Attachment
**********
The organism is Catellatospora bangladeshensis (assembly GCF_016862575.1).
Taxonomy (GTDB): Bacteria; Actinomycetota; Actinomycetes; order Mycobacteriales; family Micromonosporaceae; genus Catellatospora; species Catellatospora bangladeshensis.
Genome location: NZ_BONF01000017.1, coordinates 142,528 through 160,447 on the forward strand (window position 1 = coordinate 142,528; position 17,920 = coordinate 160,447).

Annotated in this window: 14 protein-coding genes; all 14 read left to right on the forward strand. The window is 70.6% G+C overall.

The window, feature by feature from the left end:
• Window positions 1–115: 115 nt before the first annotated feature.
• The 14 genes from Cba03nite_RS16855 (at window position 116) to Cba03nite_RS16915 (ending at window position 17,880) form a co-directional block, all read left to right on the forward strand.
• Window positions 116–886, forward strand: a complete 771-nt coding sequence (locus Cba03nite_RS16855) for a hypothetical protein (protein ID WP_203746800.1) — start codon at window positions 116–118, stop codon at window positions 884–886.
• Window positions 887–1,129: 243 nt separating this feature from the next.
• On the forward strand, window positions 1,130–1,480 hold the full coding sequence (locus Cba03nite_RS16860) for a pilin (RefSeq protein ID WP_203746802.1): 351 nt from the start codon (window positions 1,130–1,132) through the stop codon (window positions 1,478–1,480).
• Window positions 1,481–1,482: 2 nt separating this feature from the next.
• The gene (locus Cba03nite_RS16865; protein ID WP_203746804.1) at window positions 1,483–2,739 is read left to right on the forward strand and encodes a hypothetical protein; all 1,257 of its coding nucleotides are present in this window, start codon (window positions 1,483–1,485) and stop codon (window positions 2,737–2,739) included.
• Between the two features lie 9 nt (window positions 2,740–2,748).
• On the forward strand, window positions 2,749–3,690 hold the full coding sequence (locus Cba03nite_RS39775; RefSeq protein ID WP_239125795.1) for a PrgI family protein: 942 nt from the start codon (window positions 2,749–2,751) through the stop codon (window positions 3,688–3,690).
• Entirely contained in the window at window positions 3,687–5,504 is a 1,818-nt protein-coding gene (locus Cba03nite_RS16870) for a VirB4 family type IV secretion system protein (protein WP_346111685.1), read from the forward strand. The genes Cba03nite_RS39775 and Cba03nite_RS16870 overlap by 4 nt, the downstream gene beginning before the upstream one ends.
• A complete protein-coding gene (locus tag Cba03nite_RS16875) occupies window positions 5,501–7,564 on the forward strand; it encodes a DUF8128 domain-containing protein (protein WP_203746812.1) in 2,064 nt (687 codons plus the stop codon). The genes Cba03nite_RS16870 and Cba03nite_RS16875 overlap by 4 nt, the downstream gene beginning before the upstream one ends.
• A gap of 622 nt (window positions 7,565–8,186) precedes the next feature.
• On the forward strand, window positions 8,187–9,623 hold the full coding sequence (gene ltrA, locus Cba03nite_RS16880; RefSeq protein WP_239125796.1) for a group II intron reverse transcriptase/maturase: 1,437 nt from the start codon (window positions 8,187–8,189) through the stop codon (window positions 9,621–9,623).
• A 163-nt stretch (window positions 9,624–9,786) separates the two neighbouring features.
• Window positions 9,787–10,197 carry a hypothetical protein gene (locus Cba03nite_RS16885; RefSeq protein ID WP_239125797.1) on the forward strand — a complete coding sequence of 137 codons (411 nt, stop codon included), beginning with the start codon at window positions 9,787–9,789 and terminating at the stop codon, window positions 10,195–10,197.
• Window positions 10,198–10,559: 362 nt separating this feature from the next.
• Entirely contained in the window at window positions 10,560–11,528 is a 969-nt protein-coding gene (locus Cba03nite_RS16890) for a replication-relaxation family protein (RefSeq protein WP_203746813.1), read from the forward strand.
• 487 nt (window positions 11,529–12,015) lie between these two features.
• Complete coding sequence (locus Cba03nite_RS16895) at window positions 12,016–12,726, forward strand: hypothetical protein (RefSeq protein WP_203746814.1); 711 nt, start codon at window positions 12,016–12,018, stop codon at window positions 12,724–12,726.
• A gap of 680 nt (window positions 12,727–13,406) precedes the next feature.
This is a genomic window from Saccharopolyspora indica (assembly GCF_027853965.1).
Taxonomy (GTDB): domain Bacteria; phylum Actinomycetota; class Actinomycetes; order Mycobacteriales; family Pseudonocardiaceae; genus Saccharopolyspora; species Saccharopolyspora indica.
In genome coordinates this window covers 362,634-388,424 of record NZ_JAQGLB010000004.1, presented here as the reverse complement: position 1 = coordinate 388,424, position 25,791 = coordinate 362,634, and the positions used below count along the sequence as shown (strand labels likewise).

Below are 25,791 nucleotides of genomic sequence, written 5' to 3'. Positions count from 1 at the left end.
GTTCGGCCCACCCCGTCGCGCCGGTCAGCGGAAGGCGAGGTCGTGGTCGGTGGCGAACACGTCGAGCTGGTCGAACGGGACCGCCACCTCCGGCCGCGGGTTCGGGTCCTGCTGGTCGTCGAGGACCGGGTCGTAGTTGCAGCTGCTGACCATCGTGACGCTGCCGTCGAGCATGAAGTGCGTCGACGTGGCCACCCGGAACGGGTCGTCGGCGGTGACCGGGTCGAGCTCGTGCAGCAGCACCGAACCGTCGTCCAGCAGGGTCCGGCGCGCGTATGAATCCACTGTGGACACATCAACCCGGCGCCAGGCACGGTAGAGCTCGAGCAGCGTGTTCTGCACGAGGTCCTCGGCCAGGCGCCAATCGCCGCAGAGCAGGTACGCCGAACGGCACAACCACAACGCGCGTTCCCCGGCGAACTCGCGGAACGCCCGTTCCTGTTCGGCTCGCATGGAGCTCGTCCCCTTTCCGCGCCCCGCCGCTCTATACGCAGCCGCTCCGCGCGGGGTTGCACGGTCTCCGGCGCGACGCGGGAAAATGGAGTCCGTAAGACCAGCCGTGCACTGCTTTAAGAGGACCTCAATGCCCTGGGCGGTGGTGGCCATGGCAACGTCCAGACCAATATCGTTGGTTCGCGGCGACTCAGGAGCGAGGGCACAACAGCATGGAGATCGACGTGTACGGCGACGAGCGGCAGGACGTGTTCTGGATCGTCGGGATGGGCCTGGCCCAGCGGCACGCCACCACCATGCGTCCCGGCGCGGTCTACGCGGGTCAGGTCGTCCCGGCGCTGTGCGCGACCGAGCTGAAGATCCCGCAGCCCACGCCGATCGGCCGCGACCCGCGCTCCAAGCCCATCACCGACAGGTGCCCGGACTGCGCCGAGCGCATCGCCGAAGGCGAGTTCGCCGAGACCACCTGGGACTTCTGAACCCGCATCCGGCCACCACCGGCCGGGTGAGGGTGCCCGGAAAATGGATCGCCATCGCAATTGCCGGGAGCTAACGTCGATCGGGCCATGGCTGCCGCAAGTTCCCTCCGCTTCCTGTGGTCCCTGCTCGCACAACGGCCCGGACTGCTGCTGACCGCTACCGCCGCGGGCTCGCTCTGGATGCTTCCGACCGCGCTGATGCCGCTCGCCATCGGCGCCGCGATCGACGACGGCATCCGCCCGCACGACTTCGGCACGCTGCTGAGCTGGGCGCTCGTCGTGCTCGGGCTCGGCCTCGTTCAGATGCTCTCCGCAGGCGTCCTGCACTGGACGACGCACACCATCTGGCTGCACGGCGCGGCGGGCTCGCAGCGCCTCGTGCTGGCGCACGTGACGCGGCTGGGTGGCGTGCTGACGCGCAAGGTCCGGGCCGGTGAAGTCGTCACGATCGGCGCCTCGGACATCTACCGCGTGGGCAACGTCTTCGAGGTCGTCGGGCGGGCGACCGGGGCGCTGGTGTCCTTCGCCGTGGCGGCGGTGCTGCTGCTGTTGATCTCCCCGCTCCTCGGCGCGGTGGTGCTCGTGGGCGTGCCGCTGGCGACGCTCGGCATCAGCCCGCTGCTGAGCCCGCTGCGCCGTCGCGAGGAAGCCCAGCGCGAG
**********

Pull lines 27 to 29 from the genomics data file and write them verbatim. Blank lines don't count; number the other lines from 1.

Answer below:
Taxonomy (GTDB): domain Bacteria; phylum Actinomycetota; class Actinomycetes; order Mycobacteriales; family Pseudonocardiaceae; genus Saccharopolyspora; species Saccharopolyspora indica.
In genome coordinates this window covers 362,634-388,424 of record NZ_JAQGLB010000004.1, presented here as the reverse complement: position 1 = coordinate 388,424, position 25,791 = coordinate 362,634, and the positions used below count along the sequence as shown (strand labels likewise).

Below are 25,791 nucleotides of genomic sequence, written 5' to 3'. Positions count from 1 at the left end.